For nearly two millennia, the Catholic Church has worked to develop music and its notation from its origins in chant right up to and through the limitless beauty of polyphony. Music helps to enhance our prayers so that we may better glorify God, which makes sense considering the angels are commonly depicted as singing in a choir to praise their maker.
To this end, countless composers have devoted their lives to writing sacred music, but they learned early on that they would need a way to disseminate their tunes. Thus musical notation was born, allowing for the widespread performance of hymns that would otherwise be trapped in the cathedral or monastery where the composer was stationed.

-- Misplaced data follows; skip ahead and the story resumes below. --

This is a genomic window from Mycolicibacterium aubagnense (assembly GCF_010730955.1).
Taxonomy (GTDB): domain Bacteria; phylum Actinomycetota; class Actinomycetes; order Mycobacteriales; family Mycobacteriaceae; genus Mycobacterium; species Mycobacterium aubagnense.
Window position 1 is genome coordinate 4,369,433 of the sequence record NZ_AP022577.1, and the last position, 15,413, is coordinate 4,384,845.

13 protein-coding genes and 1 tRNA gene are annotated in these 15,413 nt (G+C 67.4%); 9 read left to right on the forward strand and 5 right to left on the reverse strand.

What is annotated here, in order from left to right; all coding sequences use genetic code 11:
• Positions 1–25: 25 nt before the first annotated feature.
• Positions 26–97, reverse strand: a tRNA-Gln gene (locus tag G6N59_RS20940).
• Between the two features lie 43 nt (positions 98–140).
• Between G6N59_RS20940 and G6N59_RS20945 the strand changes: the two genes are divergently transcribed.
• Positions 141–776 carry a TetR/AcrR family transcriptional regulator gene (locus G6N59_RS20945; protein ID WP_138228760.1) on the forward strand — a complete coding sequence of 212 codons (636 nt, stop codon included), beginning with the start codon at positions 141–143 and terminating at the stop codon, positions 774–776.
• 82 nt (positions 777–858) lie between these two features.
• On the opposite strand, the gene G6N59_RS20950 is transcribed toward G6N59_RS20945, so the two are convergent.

The inception of sheet music opened the door for all members of the universal Church to sing the same hymns, but it brought with it the difficulty of training singers to read the neumatic notation. While this early form of musical notation was simple, it left out things like tempo, dynamics, and note duration. Neumatic notation was open to the interpretation of the singers, and thus it was rarely performed exactly the same by two different choirs.